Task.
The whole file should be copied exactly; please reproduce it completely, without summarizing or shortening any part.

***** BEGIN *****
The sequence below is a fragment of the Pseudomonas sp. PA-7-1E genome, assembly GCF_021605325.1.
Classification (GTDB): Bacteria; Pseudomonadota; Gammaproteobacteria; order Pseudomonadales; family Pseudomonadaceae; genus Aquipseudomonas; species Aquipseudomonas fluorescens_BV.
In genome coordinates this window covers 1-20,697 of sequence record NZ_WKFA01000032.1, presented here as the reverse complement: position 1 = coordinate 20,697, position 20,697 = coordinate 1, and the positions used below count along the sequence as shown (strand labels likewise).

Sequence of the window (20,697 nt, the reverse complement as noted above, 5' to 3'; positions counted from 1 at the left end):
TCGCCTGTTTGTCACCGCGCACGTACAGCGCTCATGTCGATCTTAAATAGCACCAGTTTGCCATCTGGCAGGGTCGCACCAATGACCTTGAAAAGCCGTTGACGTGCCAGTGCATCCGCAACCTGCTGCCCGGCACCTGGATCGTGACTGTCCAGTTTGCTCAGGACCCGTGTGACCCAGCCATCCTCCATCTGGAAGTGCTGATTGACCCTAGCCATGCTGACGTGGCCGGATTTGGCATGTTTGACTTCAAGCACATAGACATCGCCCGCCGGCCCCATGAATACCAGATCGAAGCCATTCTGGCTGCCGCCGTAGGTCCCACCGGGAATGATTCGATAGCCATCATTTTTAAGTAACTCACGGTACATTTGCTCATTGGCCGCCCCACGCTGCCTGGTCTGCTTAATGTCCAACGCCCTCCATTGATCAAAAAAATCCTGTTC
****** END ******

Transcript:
The sequence below is a fragment of the Pseudomonas sp. PA-7-1E genome, assembly GCF_021605325.1.
Classification (GTDB): Bacteria; Pseudomonadota; Gammaproteobacteria; order Pseudomonadales; family Pseudomonadaceae; genus Aquipseudomonas; species Aquipseudomonas fluorescens_BV.
In genome coordinates this window covers 1-20,697 of sequence record NZ_WKFA01000032.1, presented here as the reverse complement: position 1 = coordinate 20,697, position 20,697 = coordinate 1, and the positions used below count along the sequence as shown (strand labels likewise).

Sequence of the window (20,697 nt, the reverse complement as noted above, 5' to 3'; positions counted from 1 at the left end):
TCGCCTGTTTGTCACCGCGCACGTACAGCGCTCATGTCGATCTTAAATAGCACCAGTTTGCCATCTGGCAGGGTCGCACCAATGACCTTGAAAAGCCGTTGACGTGCCAGTGCATCCGCAACCTGCTGCCCGGCACCTGGATCGTGACTGTCCAGTTTGCTCAGGACCCGTGTGACCCAGCCATCCTCCATCTGGAAGTGCTGATTGACCCTAGCCATGCTGACGTGGCCGGATTTGGCATGTTTGACTTCAAGCACATAGACATCGCCCGCCGGCCCCATGAATACCAGATCGAAGCCATTCTGGCTGCCGCCGTAGGTCCCACCGGGAATGATTCGATAGCCATCATTTTTAAGTAACTCACGGTACATTTGCTCATTGGCCGCCCCACGCTGCCTGGTCTGCTTAATGTCCAACGCCCTCCATTGATCAAAAAAATCCTGTTC